Welcome Tahir. Sorry to hear that you were bored at work today. If you get bored again, why not take a look through all the previous student and teacher blogs. That should keep you busy for a while :-) You will find lots of interesting information, as well as exercises set by the teachers, new language and grammar points. In fact, that’s something we can all do. Revising is a very important part of learning – we all need to remind ourselves of what we have learnt, in order to commit it to memory.
Hi Tiasha – I love Thai food as well. In fact, I think it is one of the world’s best cuisines. However tonight, Steve and I are having pizza! But that is one of the joys of living in Bangkok – you can get more or less anything you want, at any time of the day or night. I didn’t realise that I am the first teacher blogger from Thailand.
Good to hear from you Ana Paula – I hope I live up to your expectations about teaching you a lot. I am also looking forward to learning from all of you, as we chat in cyberspace. Best Wishes.
Cristina – I know a lot about International House, but very little about Argentina. Please tell me more about your country. How do you think that doing FCE has helped you in your life / job etc? What motivated you to do it?
Alireza – thank you for your post and I am glad you like the blog. It is a great resource and makes very interesting reading. I look forward to chatting more with you.
Hello Richard – thanks for the wishes for my family. I promise I will tell you all more about Bangkok next time and I hope that along the way I can help you all with your English.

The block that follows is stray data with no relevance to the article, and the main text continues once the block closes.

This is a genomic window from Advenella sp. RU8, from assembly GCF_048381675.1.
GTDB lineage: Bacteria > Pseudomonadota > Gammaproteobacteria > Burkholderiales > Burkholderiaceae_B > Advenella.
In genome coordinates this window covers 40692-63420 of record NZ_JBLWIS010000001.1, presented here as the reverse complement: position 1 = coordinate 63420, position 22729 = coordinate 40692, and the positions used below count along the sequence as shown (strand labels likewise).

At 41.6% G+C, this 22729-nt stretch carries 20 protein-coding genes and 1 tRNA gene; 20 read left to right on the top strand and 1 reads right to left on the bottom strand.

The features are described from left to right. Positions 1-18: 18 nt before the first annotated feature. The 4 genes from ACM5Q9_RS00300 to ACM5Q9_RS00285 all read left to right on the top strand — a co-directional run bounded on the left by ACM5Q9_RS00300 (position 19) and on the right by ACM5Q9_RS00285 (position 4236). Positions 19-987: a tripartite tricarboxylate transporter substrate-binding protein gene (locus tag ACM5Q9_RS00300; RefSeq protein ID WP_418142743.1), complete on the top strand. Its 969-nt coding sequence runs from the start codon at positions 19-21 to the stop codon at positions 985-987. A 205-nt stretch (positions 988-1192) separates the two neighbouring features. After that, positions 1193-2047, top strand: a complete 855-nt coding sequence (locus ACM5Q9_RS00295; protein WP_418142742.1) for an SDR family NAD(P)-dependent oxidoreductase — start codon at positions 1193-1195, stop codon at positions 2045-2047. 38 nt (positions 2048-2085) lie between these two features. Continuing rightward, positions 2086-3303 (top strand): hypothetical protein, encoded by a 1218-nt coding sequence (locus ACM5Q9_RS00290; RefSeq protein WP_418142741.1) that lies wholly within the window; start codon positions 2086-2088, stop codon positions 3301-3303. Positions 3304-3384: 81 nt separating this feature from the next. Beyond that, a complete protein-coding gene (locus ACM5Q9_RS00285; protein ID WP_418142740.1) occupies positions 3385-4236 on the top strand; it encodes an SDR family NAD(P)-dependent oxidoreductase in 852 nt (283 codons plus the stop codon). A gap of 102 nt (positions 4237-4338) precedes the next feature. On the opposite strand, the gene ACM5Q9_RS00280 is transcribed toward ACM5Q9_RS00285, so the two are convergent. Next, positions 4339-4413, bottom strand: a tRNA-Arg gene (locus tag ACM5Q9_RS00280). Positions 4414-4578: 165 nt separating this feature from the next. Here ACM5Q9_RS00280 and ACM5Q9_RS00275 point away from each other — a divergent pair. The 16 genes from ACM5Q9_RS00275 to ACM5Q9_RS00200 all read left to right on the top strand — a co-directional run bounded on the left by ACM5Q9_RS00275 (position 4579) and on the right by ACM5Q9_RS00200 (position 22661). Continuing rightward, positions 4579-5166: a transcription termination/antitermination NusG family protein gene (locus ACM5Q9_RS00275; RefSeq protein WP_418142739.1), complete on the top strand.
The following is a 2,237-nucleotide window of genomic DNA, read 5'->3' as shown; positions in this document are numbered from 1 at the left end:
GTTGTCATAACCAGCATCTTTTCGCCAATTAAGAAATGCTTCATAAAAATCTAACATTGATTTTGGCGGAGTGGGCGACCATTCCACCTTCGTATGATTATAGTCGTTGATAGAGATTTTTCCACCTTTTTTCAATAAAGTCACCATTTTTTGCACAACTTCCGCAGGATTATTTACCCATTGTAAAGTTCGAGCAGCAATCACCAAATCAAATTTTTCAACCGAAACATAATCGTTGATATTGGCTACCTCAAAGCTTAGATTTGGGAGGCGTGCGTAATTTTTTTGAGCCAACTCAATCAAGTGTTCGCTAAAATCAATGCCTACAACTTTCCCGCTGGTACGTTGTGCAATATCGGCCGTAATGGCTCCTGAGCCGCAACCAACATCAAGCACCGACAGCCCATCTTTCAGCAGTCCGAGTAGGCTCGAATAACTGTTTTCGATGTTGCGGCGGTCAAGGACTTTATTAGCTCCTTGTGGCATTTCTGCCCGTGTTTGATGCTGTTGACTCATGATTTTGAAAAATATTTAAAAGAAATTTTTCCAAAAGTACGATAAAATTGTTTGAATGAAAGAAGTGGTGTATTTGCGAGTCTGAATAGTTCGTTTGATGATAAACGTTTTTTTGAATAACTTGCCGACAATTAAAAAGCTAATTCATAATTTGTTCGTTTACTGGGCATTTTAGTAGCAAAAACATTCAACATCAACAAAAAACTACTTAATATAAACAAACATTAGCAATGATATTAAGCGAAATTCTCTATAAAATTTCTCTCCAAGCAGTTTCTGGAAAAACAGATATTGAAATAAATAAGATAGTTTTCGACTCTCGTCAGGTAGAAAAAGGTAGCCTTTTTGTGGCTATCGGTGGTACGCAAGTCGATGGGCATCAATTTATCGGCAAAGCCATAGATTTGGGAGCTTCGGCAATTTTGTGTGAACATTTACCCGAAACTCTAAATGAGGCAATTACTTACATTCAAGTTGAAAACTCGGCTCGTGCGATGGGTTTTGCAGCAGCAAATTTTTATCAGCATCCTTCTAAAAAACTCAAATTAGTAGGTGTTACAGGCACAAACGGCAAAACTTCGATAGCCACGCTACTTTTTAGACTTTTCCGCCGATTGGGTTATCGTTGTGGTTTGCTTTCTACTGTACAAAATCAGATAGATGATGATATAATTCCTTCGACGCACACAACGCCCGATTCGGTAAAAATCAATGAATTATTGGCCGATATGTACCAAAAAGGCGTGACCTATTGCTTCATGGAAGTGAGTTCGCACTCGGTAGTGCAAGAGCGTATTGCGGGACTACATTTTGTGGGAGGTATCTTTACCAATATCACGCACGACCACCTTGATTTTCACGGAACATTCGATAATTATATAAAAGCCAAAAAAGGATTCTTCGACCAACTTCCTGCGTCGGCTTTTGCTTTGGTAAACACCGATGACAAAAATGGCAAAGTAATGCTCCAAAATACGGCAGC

OK – nearly time for my pizza with Steve. But just before I go, let me give you your homework. Hurray, homework! This applies to the posts for Supriya, Merce, James, Vladimir, Kuldeep, Antonio, Pedro, Paulraj, Miao, Yanko, Ernesto and Ana Paula. Read the posts from these bloggers then read the replies I have written. In my posts, I have either amended or corrected something(s) that each blogger wrote. Can you spot what I have amended? Sometimes it might just be a spelling mistake, it might be a change if preposition in a phrasal verb, or it might be using a different verb tense or word to one they have used. You don’t need to post what you have noticed – just keep your own notes and I will give you the answers next time.
Bye for now, everyone, and speak to you soon,
PS. Let's chat about Thailand in the next blog. Out of interest, have any of you ever visited Thailand before?
Sound asleep (adjective + noun) – deeply asleep
To nip out (verb, informal) – to go somewhere in a hurry
Loads of (pl. Noun, informal) – a lot
Operation (noun) - used here as a synonym for ‘office’ or ‘company’
To deal with (verb) – to do business with
I’ll get there one day (expression, informal) – if I work hard, I will be able to do it i.e. speak Thai one day
To cut a long story short (expression, informal) – to avoid going into detail about something
Current (adjective) job – the job I do now
Prior (adjective) to that – preceding/before that (i.e. before I worked for the British Council)
To waffle on (verb, informal) – to talk for too long
To chuckle (verb) – to laugh
To commit something to memory (Verb) – another way of saying ‘to rememeber’
Thanks for all your contributions. This blog has now closed and can no longer accept new comments.